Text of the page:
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How to Make a Luxury Mountain Home Sustainable

Sustainability in home design is more than just a trend; it’s a holistic approach to energy-efficiency and green building that homeowners are subscribing to more and more. Cognizant of the environmental impacts of homebuilding and focused on minimizing their carbon footprint, many people are setting out to carefully construct their residences with a heavy concentration on sustainable design, while still maintaining their focus on outstanding aesthetics and high-end quality.

And it’s a win-win, since less energy and water usage means lower utility bills each month. 

The LEED for Homes certification program, administered by the US Green Building Council, involves third-party verification and testing, and encompasses a variety of green building measures. By establishing an integrated project team early in the process, a highly efficient home can be designed which is responsible to its surroundings.

If you want a home designed with the environment in mind, take at look at these home design features that marry luxury with sustainability.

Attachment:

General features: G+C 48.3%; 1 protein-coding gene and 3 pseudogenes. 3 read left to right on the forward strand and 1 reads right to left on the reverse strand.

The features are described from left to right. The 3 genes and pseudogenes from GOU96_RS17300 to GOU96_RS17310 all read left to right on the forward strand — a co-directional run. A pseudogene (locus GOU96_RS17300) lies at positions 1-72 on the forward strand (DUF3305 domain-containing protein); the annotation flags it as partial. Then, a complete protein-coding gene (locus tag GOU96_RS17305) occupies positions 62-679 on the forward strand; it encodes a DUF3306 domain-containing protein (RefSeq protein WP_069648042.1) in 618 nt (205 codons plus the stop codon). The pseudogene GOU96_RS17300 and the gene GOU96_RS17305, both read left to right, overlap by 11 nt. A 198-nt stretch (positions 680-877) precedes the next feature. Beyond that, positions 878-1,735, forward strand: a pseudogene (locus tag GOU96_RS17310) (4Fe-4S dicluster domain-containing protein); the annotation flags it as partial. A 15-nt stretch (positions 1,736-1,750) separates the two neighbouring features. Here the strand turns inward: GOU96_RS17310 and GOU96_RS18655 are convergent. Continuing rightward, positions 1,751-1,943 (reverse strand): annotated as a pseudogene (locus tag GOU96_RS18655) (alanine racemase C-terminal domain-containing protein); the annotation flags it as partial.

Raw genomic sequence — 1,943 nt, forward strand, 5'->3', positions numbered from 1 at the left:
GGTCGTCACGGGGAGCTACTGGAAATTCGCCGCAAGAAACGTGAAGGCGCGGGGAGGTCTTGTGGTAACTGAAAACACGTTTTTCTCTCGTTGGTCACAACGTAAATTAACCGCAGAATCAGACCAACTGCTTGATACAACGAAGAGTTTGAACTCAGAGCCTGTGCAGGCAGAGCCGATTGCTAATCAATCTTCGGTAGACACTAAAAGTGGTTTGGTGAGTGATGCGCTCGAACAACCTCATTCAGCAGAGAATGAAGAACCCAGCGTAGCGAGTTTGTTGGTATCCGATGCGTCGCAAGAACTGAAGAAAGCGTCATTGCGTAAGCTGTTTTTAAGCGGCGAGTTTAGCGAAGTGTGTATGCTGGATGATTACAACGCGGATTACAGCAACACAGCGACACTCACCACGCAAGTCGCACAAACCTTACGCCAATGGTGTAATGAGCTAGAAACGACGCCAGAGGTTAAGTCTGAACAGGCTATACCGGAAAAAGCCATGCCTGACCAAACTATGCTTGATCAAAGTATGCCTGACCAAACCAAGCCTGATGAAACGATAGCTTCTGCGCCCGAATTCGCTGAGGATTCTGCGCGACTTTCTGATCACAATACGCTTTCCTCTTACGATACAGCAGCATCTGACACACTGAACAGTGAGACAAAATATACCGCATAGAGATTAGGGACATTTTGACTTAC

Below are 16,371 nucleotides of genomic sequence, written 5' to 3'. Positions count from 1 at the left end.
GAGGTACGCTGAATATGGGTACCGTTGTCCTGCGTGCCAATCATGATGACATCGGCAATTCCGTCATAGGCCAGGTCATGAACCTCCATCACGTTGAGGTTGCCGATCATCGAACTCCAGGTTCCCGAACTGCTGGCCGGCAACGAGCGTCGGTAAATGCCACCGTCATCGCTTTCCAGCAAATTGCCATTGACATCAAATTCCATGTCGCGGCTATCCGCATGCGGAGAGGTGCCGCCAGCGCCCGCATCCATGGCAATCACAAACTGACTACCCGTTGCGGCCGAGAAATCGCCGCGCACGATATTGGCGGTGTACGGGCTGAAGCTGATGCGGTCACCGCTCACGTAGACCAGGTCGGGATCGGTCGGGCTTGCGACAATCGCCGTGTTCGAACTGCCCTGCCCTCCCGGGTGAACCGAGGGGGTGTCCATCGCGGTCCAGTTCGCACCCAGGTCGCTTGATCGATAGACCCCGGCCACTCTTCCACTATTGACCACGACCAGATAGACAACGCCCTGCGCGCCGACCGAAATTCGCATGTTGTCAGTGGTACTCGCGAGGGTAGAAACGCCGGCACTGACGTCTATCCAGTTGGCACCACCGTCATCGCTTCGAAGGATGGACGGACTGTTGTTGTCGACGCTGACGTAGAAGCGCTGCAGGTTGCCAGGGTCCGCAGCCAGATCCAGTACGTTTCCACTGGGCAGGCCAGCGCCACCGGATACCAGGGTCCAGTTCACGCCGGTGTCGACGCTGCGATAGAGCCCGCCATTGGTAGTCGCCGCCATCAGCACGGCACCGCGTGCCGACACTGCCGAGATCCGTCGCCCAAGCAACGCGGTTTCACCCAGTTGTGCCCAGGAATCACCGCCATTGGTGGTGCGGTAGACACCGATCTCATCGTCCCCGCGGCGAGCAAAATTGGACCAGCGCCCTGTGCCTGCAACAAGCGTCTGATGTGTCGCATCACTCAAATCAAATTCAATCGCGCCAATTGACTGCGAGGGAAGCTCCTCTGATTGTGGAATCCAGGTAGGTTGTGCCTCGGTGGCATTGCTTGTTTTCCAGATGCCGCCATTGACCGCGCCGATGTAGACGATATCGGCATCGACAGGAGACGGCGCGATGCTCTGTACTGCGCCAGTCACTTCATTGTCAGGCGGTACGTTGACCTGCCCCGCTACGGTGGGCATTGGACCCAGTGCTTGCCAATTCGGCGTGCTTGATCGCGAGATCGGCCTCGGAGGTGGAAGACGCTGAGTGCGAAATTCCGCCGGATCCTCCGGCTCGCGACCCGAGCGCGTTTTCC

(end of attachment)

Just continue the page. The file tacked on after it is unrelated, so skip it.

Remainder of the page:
Consider: geothermal heat pumps for heating and cooling; a photovoltaic onsite solar field for electricity; hydronic roof-mounted solar panels; enhanced insulation and windows; super-insulated exterior and underslab envelope to increase R-Value; tested and verified heating system air-flows and air-tightness performance


Consider: drought-tolerant plantings with high efficiency and limited irrigation system; low-flow sinks and toilets;


Consider: low-VOC interior paint and sealant material (to cut down on solvents that get released into the air); fresh air ventilation and automated exhaust to reduce the risk of indoor air pollution and moisture build-up


Consider: jobsite waste diversion to reduce the impact on landfills

Erica Delak, Senior Project Architect for Charles Cunniffe Architects, which offers high-end residential and commercial design services, land planning, and interiors to clients throughout the United States and abroad. View their profile or contact Erica at (970) 925-5590.

Content for this article provided by Charles Cunniffe Architects.

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